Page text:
“What kind of music do geologists listen to?” – sounds like one of those bad “dad jokes” you might find in a Christmas cracker where the eye-rolling answer is “Rock”. Or how about “Rock ‘n Roll” if you’re involved in landslide geohazards, “Heavy Metal” if you’re an ore petrologist, or “Doom” if you’re a palaeontologist studying mass extinction? (these answers might make a geologist chuckle a little bit more). Jokes aside, art can play an important role in educating and involving communities in science – for example this can either be in the form of urban wall murals (such as the sea level rise mural currently being painted in Fish Hoek), transforming landscapes to highlight environmental issues (such as the Karoo Geoglyphs project Umvoto Africa assisted with), or heavy bands with geological conceptual albums (yes, the latter do exist).
“The Ocean” (also known as “The Ocean Collective”) are a Berlin (Germany)-based progressive/post-metal band who formed in 2000 by guitarist and main songwriter Robin Staps, and are best known for their trilogy of geological conceptual albums – 2007’s “Precambrian” (a double album, split into “Hadean / Archaean” and “Proterozoic”), 2018’s “Phanerozoic I: Palaeozoic” and 2020’s “Phanerozoic II: Mesozoic / Cenozoic”. The songs from these albums are named after the respective eon title’s geological periods, for example “Orosirian: The Great Blue Cold Now Reigns”, “Ordovicium: The Glaciation of Gondwana”, “Silurian: Age of Sea Scorpions”, and “Permian: The Great Dying”. The song lyrics themselves do not entirely deal with geological topics alone and are written from a human perspective, mixing in certain features of each geological period with themes ranging from Nietzsche’s “Eternal Recurrence” to the surrealistic films of Russian filmmaker Andrei Tarkovsky and Danish filmmaker Lars von Trier (amongst other philosophical and literary references). The deep concepts in each album add an extra layer to the complex music, inviting the listener to explore and delve deeper into a world they might not have previously been aware of (with some “metalheads” even being able to rattle off all the geological periods in Earth’s history thanks to the album track titles, something a few graduate geologists might not be able to do). In honour of their unique combination of art and science, The Ocean had a rare brittle star fossil, Ophiacantha oceani, named after them in 2020.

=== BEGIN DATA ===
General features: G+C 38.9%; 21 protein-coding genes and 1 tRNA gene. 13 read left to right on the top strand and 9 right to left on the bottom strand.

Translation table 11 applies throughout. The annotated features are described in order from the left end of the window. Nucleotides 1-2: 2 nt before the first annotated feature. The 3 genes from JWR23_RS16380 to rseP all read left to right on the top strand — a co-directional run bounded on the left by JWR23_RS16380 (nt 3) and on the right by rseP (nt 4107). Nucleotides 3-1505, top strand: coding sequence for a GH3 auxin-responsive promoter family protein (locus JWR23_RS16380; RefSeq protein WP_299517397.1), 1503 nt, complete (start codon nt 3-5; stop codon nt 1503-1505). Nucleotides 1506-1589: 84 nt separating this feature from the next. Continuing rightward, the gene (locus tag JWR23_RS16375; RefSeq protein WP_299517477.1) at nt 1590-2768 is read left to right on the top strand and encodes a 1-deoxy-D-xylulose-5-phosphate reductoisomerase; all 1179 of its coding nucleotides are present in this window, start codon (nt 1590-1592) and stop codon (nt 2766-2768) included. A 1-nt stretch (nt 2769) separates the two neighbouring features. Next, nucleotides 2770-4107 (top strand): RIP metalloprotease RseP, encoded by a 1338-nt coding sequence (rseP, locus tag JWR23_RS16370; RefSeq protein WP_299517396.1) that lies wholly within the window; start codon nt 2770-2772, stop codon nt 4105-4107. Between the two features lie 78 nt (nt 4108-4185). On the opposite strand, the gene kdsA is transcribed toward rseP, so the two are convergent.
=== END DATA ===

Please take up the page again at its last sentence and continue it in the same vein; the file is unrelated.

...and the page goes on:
“I came across The Ocean by chance just as I had started working for Umvoto Africa back in 2007” mentions Dylan Blake, “The age of digital music was just starting back then, but it was still not easy to get hold of music online. My music tastes had begun to evolve and I was starting to really get into atmospheric post-metal bands such as Neurosis, Isis and Cult of Luna, and when I heard of a band from the same genre with a geological conceptual album I was instantly sold and immediately bought a physical Precambrian CD.” He continues, “I was very fortunate to watch The Ocean live in 2011 at Hellfest in Clisson (France), when they were a late replacement for another band – their set still ranks as one of the best live shows I’ve seen. In 2018 my wife Kelly and myself were on holiday in Europe and visited the Berlin Natural History Museum, which I liked to imagine would have played a big formative role in Robin Staps’ concept development for the various The Ocean albums. And then a couple of years later they filmed a series of “making of” mini-documentaries for the Phanerozoic II album in various parts of the museum.” The Berlin Natural History Museum is every geologist’s dream, housing the largest mounted dinosaur skeleton in the world (a Giraffatitan), a well-preserved famous fossil of Archaeopteryx, “Tristan Otto” (a privately owned and one of the best-preserved Tyrannosaurus rex fossils in the world, loaned to the museum as part of a travelling exhibit), a host of fossils from the Late Jurassic Tendaguru Beds in Tanzania, and a mineral collection representing 75% of the minerals in the world (amongst numerous other zoological, palaeontological and geological displays).
Staps leaves us with a pertinent and timely reminder: “Looking at the Phanerozoic makes you realize that even without human impact, Earth has the power and potential to wipe out humanity in its entirety, at any given moment in time. The causes for the global warming which led to The Great Dying were not human-made, but I don’t see any reason to assume that the results of the current human-made warming would not be similarly devastating.”